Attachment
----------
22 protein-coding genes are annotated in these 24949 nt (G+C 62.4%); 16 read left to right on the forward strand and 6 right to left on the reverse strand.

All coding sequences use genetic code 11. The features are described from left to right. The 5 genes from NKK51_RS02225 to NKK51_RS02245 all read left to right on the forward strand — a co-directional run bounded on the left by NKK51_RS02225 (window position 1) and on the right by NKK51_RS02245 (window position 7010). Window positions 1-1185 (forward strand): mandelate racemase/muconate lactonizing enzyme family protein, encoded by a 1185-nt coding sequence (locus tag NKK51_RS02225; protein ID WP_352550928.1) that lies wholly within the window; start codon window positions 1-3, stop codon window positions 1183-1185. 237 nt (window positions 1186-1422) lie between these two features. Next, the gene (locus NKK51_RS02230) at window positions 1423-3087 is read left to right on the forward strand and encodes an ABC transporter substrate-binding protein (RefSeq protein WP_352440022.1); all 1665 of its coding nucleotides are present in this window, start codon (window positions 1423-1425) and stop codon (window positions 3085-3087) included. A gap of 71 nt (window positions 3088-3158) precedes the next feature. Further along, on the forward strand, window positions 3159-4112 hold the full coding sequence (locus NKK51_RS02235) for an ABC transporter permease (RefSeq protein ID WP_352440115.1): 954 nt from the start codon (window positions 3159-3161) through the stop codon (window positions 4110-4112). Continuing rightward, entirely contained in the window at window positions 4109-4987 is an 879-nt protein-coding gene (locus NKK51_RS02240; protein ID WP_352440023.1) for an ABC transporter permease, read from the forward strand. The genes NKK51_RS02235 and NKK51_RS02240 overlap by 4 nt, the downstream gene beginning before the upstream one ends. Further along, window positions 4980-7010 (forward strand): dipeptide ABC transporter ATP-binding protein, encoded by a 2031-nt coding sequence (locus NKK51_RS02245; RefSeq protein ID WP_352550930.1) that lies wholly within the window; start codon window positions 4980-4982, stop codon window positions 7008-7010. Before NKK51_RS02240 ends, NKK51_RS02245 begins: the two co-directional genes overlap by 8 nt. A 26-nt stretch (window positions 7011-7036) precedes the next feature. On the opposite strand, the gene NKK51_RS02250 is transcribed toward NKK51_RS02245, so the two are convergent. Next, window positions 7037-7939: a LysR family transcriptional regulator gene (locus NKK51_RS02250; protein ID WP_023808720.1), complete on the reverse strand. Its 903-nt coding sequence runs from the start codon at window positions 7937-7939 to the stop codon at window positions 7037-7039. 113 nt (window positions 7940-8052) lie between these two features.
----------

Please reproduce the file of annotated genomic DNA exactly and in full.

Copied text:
22 protein-coding genes are annotated in these 24949 nt (G+C 62.4%); 16 read left to right on the forward strand and 6 right to left on the reverse strand.

All coding sequences use genetic code 11. The features are described from left to right. The 5 genes from NKK51_RS02225 to NKK51_RS02245 all read left to right on the forward strand — a co-directional run bounded on the left by NKK51_RS02225 (window position 1) and on the right by NKK51_RS02245 (window position 7010). Window positions 1-1185 (forward strand): mandelate racemase/muconate lactonizing enzyme family protein, encoded by a 1185-nt coding sequence (locus tag NKK51_RS02225; protein ID WP_352550928.1) that lies wholly within the window; start codon window positions 1-3, stop codon window positions 1183-1185. 237 nt (window positions 1186-1422) lie between these two features. Next, the gene (locus NKK51_RS02230) at window positions 1423-3087 is read left to right on the forward strand and encodes an ABC transporter substrate-binding protein (RefSeq protein WP_352440022.1); all 1665 of its coding nucleotides are present in this window, start codon (window positions 1423-1425) and stop codon (window positions 3085-3087) included. A gap of 71 nt (window positions 3088-3158) precedes the next feature. Further along, on the forward strand, window positions 3159-4112 hold the full coding sequence (locus NKK51_RS02235) for an ABC transporter permease (RefSeq protein ID WP_352440115.1): 954 nt from the start codon (window positions 3159-3161) through the stop codon (window positions 4110-4112). Continuing rightward, entirely contained in the window at window positions 4109-4987 is an 879-nt protein-coding gene (locus NKK51_RS02240; protein ID WP_352440023.1) for an ABC transporter permease, read from the forward strand. The genes NKK51_RS02235 and NKK51_RS02240 overlap by 4 nt, the downstream gene beginning before the upstream one ends. Further along, window positions 4980-7010 (forward strand): dipeptide ABC transporter ATP-binding protein, encoded by a 2031-nt coding sequence (locus NKK51_RS02245; RefSeq protein ID WP_352550930.1) that lies wholly within the window; start codon window positions 4980-4982, stop codon window positions 7008-7010. Before NKK51_RS02240 ends, NKK51_RS02245 begins: the two co-directional genes overlap by 8 nt. A 26-nt stretch (window positions 7011-7036) precedes the next feature. On the opposite strand, the gene NKK51_RS02250 is transcribed toward NKK51_RS02245, so the two are convergent. Next, window positions 7037-7939: a LysR family transcriptional regulator gene (locus NKK51_RS02250; protein ID WP_023808720.1), complete on the reverse strand. Its 903-nt coding sequence runs from the start codon at window positions 7937-7939 to the stop codon at window positions 7037-7039. 113 nt (window positions 7940-8052) lie between these two features.